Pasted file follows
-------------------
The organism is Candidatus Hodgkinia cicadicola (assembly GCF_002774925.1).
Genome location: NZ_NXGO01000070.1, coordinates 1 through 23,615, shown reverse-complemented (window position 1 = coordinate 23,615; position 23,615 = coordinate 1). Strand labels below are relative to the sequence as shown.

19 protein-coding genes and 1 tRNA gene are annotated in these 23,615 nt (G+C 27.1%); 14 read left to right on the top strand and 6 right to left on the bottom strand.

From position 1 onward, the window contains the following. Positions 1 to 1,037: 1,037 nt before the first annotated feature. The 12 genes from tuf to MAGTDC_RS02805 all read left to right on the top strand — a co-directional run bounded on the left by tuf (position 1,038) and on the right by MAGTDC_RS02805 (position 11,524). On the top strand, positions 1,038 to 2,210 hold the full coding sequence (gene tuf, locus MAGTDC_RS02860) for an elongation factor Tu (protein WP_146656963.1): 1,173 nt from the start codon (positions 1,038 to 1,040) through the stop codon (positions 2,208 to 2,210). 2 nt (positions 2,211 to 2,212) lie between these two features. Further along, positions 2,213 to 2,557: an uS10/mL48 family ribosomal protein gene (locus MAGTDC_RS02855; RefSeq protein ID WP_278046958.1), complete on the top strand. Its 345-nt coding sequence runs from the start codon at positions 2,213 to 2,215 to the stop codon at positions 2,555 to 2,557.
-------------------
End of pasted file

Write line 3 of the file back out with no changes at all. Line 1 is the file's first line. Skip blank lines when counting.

19 protein-coding genes and 1 tRNA gene are annotated in these 23,615 nt (G+C 27.1%); 14 read left to right on the top strand and 6 right to left on the bottom strand.